AROUND 150 local residents turned out at Tathra Hall last week to discuss the current logging program in Tanja State Forest.
The meeting, to discuss Forests NSW’s (FNSW) rejection of the residents’ offer to buy the trees and request for saw-log only harvesting, was attended by a broad cross section of the community and Bega Valley Shire councillors Keith Hughes, Liz Seckold and Pat Campbell.
Speakers included ex-sawmill worker Richard Blakers, who talked about his experience of the increased impacts of woodchip logging, and Harriett Swift who outlined the “dubious economics of woodchipping”.
Friends of Chinnock spokesperson Jamie Shaw said the turnout showed a high concern about the impact of logging in Tanja State forest to the environment, tourism and community.
“This is a resounding statement by the Tathra community to fight for a better conservation outcome for our forest and our town,” Mr Shaw said.
Residents resolved to call on FNSW to restrict its overall harvesting to saw-logs only and to permanently protect the compartment of forest near Mogareeka as a flora reserve.
Logging in the Mogareeka area was temporarily suspended by FNSW earlier this month due to resident concerns.
“The meeting passed a resolution calling on Forests NSW to halt all logging until independent studies prove that past logging in the forest had not damaged waterways and habitat values,” Mr Shaw said.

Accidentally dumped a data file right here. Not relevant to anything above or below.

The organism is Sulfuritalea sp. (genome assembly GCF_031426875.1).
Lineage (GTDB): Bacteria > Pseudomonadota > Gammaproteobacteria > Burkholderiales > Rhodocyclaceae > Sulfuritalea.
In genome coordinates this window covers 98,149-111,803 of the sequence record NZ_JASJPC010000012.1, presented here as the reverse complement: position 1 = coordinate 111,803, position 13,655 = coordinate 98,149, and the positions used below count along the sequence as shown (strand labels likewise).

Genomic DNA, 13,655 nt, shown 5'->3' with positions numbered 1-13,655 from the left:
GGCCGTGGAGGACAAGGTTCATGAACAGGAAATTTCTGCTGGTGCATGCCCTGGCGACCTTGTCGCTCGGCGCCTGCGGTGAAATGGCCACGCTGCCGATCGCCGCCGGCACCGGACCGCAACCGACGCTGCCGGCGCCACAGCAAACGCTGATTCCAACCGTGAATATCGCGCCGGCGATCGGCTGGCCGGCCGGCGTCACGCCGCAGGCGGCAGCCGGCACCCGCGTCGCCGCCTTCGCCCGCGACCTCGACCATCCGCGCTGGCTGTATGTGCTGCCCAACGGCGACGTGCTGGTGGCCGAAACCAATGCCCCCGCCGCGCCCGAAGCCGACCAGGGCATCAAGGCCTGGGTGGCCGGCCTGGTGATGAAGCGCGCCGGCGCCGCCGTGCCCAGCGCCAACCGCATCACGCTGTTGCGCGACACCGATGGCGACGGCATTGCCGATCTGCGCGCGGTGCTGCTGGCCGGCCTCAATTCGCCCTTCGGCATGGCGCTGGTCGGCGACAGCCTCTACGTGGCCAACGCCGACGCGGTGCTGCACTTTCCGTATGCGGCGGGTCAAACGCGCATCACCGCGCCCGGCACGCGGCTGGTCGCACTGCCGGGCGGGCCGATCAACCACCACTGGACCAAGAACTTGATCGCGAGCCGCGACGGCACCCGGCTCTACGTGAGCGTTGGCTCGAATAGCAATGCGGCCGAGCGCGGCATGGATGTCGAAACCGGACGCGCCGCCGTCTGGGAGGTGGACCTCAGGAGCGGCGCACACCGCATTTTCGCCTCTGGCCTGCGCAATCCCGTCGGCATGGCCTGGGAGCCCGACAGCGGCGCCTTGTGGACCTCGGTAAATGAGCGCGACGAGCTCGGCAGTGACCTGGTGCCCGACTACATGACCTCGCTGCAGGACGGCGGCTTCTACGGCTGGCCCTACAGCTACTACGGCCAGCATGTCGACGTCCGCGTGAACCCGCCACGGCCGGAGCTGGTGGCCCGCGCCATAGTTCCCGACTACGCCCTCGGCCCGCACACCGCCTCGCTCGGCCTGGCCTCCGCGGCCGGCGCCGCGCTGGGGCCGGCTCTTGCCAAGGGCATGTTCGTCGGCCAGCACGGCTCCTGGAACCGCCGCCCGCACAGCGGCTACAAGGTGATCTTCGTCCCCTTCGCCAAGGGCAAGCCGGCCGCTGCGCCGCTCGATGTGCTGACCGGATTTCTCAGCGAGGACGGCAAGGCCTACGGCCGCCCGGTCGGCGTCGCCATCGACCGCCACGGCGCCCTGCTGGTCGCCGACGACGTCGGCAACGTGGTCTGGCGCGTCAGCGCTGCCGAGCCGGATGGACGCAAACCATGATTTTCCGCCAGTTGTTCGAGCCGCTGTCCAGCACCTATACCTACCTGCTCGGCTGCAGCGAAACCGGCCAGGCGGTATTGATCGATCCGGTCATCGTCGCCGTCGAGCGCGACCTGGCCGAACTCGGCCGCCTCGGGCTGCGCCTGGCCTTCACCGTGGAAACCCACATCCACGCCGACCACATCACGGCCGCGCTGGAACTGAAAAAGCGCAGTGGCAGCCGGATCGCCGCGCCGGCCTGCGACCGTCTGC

“In addition, due to evidence from the Victorian Black Saturday bushfires, we are asking that no logging occur until it is proven that post-logging regrowth would not increase the bushfire threat to the local communities living in and around the forest.”
Mr Shaw said the residents were equally concerned about logging for the purposes of woodchipping.
“The community wants a halt to woodchip extraction and we call on Forests NSW to use this forest more sustainably by taking saw logs only,” he said.
“The high value rainforest in the logging area needs to be better protected for future generations.
“This forest is a valuable asset and it should be managed to protect tourism and community values not just to satisfy unsustainable woodchip quotas.”
A Protect Tanja Forest Picnic will be held at noon this Sunday, October 23 at Goats Knob Road, Tanja.
Mr Shaw said the picnic was designed to emphasise that forests should be managed “for our community, not just for big corporations.”